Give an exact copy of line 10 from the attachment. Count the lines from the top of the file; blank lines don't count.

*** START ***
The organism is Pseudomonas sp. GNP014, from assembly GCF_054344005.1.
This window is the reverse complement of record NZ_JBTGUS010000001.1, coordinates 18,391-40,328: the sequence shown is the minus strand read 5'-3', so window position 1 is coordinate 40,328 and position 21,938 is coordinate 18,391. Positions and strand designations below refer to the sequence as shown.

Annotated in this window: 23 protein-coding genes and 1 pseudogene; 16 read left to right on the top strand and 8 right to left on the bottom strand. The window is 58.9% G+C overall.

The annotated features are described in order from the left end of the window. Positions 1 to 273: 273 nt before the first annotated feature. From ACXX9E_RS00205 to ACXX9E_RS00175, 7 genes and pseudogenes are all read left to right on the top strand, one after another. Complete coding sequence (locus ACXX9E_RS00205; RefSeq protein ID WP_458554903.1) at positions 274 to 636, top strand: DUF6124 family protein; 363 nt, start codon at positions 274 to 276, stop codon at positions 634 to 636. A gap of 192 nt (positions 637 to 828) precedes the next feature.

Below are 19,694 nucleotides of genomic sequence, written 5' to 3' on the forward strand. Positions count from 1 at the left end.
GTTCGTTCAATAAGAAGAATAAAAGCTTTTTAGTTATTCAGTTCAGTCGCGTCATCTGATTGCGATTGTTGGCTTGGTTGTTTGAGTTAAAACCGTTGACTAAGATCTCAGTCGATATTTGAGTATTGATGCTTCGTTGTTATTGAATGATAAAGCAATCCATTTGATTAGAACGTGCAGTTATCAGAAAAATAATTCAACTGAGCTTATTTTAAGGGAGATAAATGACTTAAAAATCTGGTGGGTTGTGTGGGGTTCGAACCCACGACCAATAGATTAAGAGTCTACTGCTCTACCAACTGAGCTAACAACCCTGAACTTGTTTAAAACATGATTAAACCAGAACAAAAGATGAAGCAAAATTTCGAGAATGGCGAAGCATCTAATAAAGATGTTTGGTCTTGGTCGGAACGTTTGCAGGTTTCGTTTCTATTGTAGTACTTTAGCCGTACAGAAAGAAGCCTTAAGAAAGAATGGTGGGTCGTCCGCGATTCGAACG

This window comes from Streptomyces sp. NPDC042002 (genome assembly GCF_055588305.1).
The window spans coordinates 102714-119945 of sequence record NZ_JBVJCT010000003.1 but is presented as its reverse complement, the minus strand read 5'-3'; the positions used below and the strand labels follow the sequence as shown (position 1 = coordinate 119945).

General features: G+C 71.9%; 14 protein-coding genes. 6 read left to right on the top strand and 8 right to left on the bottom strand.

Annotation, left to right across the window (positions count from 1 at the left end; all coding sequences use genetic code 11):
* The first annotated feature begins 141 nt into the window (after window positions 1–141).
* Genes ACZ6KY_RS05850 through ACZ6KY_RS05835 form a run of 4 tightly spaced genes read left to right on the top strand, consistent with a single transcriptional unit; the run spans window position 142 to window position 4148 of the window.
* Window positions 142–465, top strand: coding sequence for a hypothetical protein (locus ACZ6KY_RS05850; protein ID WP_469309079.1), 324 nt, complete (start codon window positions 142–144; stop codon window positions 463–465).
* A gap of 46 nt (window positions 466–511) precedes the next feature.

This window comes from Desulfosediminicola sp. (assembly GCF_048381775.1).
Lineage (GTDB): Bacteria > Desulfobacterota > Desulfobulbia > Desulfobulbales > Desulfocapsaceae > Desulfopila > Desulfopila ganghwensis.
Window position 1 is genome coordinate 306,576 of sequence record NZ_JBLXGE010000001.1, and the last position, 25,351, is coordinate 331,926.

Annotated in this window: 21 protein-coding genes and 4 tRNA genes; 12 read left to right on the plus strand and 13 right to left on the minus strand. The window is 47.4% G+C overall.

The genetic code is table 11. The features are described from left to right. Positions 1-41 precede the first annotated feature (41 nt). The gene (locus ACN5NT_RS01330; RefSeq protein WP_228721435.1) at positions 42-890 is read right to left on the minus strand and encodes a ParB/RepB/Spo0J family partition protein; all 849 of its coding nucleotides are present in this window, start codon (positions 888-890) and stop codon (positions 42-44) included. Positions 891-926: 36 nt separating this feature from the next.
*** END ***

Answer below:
Annotation, left to right across the window (positions count from 1 at the left end; all coding sequences use genetic code 11):